I want people to be like that. I do not know a one-size-fits-all solution to people who practice conservation of emotional energy. Sometimes I will say mildly offensive things. Sometimes it is taboo language, sometimes it is extemporaneous humor based on the conversations we have had up until that point, and sometimes it is merely quiet direction. Obviously you have to exercise good judgment in deciding what will work and what you can get away with.
With most people, I find it is sufficient to be aggressively convivial. Thus, it is helpful to have good people skills, and I am always trying to improve mine. You could write a whole book on this topic as it touches on every aspect of your interaction with your client such as your initial impression, setting expectations, and problem-solving during the shoot in addition to the aforementioned verbal prodding. It is helpful to keep the energy in the room high when the client is in front of the camera. Up tempo music doesn’t hurt either.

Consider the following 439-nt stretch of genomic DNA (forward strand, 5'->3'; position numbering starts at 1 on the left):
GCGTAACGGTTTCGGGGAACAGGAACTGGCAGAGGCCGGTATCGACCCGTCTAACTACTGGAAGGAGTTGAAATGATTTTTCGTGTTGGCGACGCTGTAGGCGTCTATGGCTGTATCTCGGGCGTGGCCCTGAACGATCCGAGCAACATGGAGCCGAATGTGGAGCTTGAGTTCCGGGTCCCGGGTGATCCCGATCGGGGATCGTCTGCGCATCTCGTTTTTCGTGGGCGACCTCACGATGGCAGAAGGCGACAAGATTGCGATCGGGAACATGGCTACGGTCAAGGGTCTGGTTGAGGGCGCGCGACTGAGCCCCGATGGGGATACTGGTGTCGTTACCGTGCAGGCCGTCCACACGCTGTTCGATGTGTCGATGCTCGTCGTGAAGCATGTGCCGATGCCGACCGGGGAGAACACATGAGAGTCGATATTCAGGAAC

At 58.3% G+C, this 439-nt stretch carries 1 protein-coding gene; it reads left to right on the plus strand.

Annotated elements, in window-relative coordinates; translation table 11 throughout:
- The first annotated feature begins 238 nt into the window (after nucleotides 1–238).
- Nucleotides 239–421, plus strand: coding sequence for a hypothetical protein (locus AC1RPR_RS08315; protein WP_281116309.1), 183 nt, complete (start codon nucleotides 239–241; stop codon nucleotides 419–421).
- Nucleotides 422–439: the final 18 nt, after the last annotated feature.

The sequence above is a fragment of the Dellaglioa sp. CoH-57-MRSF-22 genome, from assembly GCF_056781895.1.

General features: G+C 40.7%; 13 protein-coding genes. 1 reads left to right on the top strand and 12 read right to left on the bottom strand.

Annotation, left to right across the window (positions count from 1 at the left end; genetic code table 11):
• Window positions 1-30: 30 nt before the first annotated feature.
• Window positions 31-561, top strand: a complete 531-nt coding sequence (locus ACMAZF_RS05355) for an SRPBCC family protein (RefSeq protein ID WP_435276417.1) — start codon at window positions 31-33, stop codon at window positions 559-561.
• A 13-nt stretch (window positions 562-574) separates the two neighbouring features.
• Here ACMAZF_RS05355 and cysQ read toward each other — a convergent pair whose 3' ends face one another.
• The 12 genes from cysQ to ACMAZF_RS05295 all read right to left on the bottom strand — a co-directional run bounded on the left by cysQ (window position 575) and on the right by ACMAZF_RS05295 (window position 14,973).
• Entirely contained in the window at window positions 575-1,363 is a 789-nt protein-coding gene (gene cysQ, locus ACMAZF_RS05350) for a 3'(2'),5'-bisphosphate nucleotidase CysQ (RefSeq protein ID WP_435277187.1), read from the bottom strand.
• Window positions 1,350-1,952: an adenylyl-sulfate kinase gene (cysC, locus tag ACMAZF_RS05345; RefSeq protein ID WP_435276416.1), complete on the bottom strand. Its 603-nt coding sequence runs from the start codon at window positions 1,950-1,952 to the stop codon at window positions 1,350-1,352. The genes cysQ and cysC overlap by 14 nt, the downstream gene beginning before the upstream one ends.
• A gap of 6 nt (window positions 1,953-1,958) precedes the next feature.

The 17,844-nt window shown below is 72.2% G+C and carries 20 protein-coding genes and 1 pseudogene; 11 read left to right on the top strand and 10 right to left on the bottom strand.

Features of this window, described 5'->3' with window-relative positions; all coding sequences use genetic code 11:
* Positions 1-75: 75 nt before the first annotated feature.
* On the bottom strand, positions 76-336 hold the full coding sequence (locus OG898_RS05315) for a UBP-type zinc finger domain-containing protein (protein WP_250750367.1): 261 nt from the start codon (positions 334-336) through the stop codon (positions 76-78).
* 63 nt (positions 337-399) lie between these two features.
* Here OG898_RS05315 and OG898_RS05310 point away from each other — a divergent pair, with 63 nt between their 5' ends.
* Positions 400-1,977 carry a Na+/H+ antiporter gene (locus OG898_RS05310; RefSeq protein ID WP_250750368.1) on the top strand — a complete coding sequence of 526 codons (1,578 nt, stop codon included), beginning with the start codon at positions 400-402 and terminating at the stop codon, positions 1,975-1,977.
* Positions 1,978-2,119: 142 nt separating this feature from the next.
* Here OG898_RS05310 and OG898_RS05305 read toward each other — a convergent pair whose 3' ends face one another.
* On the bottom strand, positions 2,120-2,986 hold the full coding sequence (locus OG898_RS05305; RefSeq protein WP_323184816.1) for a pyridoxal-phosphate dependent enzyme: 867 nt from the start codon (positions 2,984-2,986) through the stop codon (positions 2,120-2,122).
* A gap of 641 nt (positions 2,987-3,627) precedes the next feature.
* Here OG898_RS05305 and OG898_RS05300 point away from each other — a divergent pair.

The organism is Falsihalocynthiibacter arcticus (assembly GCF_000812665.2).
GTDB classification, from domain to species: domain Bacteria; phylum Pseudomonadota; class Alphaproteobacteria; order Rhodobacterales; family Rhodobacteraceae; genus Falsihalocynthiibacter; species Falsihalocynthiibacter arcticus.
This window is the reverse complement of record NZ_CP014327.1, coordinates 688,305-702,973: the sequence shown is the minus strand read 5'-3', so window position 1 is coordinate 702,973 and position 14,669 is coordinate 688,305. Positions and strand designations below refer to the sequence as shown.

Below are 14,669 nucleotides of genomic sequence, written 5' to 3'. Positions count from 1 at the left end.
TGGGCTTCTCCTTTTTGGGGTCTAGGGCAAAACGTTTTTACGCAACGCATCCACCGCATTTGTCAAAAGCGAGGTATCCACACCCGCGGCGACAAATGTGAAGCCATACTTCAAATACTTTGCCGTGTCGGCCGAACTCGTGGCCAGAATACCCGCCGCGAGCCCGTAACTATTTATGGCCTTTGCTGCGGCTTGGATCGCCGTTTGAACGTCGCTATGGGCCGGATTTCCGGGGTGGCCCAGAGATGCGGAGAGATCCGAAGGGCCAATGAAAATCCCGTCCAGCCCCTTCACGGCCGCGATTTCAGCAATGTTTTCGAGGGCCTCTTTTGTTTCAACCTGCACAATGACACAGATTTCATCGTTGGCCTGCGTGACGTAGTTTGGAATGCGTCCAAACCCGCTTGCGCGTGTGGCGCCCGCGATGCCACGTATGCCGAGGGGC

The more I act like a confident expert in what I do, the more latitude I have. You can imagine if throughout my interaction with them, I supplicate myself, it will be very strange if I start acting super assertive out of the blue. Having said all that, that’s just the way I have dealt with it. I’m sure that there are other and perhaps even better ways to do it, and I am looking for them. In the meantime, I am going to try to be confident and in charge and lead them by the hand to headshot victory as best I can.
In the heat of battle, it is easy to miss small problems or to even let small problems that you notice go. In the last post I wrote, I talked about conceptualizing photographic style as a list of things you like and a list of things you don’t like in your work. I have found that there is a synergy in paying attention to as many elements from each list as possible.
For example, it might not seem like pulling a shirt collar up that has sunken down into a sports coat a centimeter or two is a big deal, but when you combine it with dozens of other things you are taking control over, they can all add up to something special. Good headshots don’t just fall out of the sky, and the less chance involved, the better. When you leave elements up to chance, you are essentially leaving it up to your client, and as we have already discussed, most of them have no idea what to do.